EMT Yadira Arroyo died on her day off.
That is to say, it should have been her day off — if Yadira Arroyo hadn’t found herself on the endless treadmill of needing overtime to make ends meet.
Like so many FDNY EMS members, Yadira took that extra shift when it was offered.
And in a 24-7 department of roughly 4,000 EMTs and paramedics — responding to as many as 5,000 emergency medical calls a day — it was always offered.
Yadira had no way of knowing that Thursday was going to cost her everything.
Her path crossed with Jose Gonzalez, who authorities describe as a 25-year-old serial criminal with a history of mental illness. She couldn’t have foreseen that he was going to yank her from her ambulance and, as authorities have alleged in the two murder charges against him, viciously run her down on a Bronx street.
EMS workers are trained to see PATIENTS as PEOPLE first, and problems second — even though they know things can go sour in a heartbeat.
The same threat rides alongside every police officer and firefighter and quite a few other city workers who don’t get to carry the title of first responder.
But Yadira belongs to a special group. New York’s EMTs and paramedics bear much of the burden of responding to the city’s most vulnerable. That includes the mentally ill, the addicted, the poor and the dying — as well as those caught in the grip of tragic accidents.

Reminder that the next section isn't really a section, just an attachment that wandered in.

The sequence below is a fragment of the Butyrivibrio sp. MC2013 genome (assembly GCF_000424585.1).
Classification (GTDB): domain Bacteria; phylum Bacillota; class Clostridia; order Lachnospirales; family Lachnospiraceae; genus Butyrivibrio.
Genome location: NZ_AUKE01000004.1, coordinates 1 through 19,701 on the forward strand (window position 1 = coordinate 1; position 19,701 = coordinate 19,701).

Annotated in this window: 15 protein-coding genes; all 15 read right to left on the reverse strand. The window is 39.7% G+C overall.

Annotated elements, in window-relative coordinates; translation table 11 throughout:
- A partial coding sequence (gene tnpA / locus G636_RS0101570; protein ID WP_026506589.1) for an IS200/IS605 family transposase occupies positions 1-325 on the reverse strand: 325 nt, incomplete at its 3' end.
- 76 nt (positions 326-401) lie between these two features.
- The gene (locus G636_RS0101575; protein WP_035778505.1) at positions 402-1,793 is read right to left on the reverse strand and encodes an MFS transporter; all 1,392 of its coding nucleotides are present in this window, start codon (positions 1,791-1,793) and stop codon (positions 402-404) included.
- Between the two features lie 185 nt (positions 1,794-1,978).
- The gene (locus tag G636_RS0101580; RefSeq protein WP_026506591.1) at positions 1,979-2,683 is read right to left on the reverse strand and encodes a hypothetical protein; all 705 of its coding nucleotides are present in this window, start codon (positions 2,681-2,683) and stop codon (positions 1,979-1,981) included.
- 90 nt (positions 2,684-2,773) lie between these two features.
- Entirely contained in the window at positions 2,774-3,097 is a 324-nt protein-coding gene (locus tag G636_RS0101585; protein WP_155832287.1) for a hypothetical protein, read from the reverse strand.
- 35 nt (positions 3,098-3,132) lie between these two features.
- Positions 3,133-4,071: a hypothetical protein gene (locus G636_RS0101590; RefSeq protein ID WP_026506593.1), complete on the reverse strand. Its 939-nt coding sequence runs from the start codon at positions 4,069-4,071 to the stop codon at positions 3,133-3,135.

Like most healthcare workers, EMTs and paramedics get little acclaim, and inadequate compensation.
New Yorkers are quick to laud — and rightly so — our firefighters and our cops. And the city loves its hero sanitation men and women, too, just as we honor the quick-thinking transit worker who averts a subway suicide.
But we’ve been slow to recognize the strain on EMS — and the intense pressure of their heavy FDNY workload. Nearly 2 million 911 calls a year.
After 14 years on the job, Yadira Arroyo, a mother of five with a state-issued EMT certification that had to be renewed every three years, earned a base salary of $48,153.
She got enough overtime to raise it to $66,750 — that’s a lot of missed holidays and double-shifts.
Until Yadira Arroyo died in the Bronx Thursday, few of us grasped the risks and dangers faced by EMTs and paramedics.
New York is a city that knows some debts can never be repaid. But we owe it to Yadira Arroyo to do more for her EMS family.